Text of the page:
Joseph Gordon-Levitt, David Koepp Talk Bikes, Stunts & Premium Rush
Consider a thriller set on the streets of New York City, told from the perspective of a bike messenger. Now add that it’s written and directed by Jurassic Park and Spider-Man scribe David Koepp and stars Joseph Gordon-Levitt as adrenaline-junkie courier Wilee, with Michael Shannon in a gloriously unhinged role as a villainous cop. Then clinch it with some pretty righteous stunts, point of view-style camerawork and a fun, early ‘90s-style tongue-in-cheek tone, and you have Premium Rush.
Spinoff Online spoke with Koepp and Gordon-Levitt while they were in New York promoting the film, and they touched upon keeping things legit while making a movie about the city, learning stunts from real-life bike messengers, balancing safety concerns with acting performances and whether Koepp’s Panic Room script was based on a rumored safe room in his own house.
Spinoff: It’s refreshing, as a New Yorker, to see a movie that actually nails New York. Usually it’s so obviously a sound stage, or the navigational logic is all wrong.
David Koepp: Because there’s no lies! Well, okay, there’s two.
Pray tell, what are they?
Koepp: One is the trestles on Broadway are 10 blocks north of Columbia. And in fact, he would’ve been going south.
Joseph Gordon-Levitt: That’s right!
Koepp: We went back and forth on it a lot and finally said, “Fuck it, they look great. We’ll pretend they’re 10 blocks south.” And then, I think the police station – surprisingly they don’t let you shoot in actual police stations! Where are their priorities, man? [laughs] So that’s somewhere else than we say it is. But everything else we wanted to really shoot where we said we were.
Well, we can chalk it up to additional authenticity that you’re a Columbia alum, Joseph, just like your character Wilee.
Gordon-Levitt: That’s true! I lived in New York for years, and the first place I ever lived was in a dorm room on that campus. And there we were, uh, 10 years later? Yeah, 10 years later! Shooting the movie.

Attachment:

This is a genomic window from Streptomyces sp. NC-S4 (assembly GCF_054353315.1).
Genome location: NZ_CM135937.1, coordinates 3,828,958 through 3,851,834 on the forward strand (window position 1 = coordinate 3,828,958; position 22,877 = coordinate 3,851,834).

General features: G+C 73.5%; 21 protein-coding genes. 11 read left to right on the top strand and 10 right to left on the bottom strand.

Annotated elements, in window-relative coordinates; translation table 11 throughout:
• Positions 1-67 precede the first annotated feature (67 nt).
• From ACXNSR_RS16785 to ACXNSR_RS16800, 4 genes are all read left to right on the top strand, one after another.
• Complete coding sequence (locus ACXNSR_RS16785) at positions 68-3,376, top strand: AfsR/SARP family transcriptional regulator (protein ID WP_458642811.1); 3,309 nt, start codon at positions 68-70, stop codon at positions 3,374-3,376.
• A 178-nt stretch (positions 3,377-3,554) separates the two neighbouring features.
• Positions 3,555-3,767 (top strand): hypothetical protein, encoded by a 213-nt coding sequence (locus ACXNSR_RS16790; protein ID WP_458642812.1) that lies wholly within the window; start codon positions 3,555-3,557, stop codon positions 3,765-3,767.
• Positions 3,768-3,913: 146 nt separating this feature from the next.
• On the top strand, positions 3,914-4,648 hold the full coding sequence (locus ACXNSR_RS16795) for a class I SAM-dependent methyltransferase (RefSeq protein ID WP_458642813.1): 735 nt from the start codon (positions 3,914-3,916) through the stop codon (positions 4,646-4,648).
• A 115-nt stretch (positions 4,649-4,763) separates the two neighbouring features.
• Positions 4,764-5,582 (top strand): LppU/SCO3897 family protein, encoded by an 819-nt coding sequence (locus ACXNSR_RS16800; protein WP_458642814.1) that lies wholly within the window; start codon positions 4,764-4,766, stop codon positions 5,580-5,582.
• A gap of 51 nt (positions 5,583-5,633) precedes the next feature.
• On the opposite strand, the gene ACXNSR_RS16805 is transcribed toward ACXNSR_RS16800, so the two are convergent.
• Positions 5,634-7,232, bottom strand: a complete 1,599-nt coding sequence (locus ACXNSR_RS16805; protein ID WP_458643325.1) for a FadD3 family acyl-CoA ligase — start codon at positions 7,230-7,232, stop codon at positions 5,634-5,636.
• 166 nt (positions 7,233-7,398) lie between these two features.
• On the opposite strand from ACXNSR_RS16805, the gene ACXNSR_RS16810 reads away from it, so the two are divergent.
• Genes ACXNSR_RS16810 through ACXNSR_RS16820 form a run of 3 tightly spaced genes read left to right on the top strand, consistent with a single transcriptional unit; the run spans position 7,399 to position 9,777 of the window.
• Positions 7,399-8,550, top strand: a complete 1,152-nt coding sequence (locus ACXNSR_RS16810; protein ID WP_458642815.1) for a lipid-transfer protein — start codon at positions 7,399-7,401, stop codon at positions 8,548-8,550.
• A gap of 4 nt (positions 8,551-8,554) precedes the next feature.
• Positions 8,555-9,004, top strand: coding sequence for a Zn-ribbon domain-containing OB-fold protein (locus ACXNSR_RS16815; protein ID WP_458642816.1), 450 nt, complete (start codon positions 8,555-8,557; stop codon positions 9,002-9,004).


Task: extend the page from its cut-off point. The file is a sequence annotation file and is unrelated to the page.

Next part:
Koepp: That’s kind of fun! And a dream you don’t imagine.
It’s very full-circle! So, David, where did this movie live in your brain? Did you have a particularly disastrous or memorable experience with a courier that sparked the screenplay?
Koepp: I’d written Panic Room, which was all in one location. And I wanted a bottle, you know, a movie that takes place amongst certain really strict constraints. And I wanted to do another one of those, and to me the bottle this time was going to be time and a guy getting from point A to point B. And so I kept thinking of it in my head as a map movie. And I live in New York, so bike messengers almost hit me all the time. I can’t say it’s a traumatic experience, but you do wonder in that moment, as they pass your nose, what makes a person want to do that?
Did you guys embed yourself with couriers here in New York for research?
Gordon-Levitt: Yeah. I have four doubles in this movie, and all four of those guys have their own specialties. One’s a Hollywood stuntman who’s good at getting hit by cars, one’s good at riding a track bike and doing tricks on it, one’s good at doing tricks on a trials bike, and the fourth guy, who’s named Austin Horse, is a bike messenger.
He was your stunt double, but he’s also currently a working bike messenger here in New York? That’s wild!
Koepp: He’s an interesting guy. He walked into the pre-production office one day — he was delivering some bikes — and we just started talking. And he said he was a messenger also, and then it sort of came out that he’s the fastest human being on a bike in the world.
He just dropped that knowledge on you, along with his delivery?
Koepp: [laughs] Well, we kept poking and poking, because he’s a very humble, quiet guy. So he became one of our principal stunt riders – he was the speed guy. Every stunt rider had a different thing: the crash guy, the speed guy, the trials, the jumps.
Joseph, you clearly pushed yourself physically for this role, but I have to admit I was most impressed by the ease and flair you used just stopping your bike with no brakes. Was it harder, in some ways, to master those small things in order to make them look like second nature?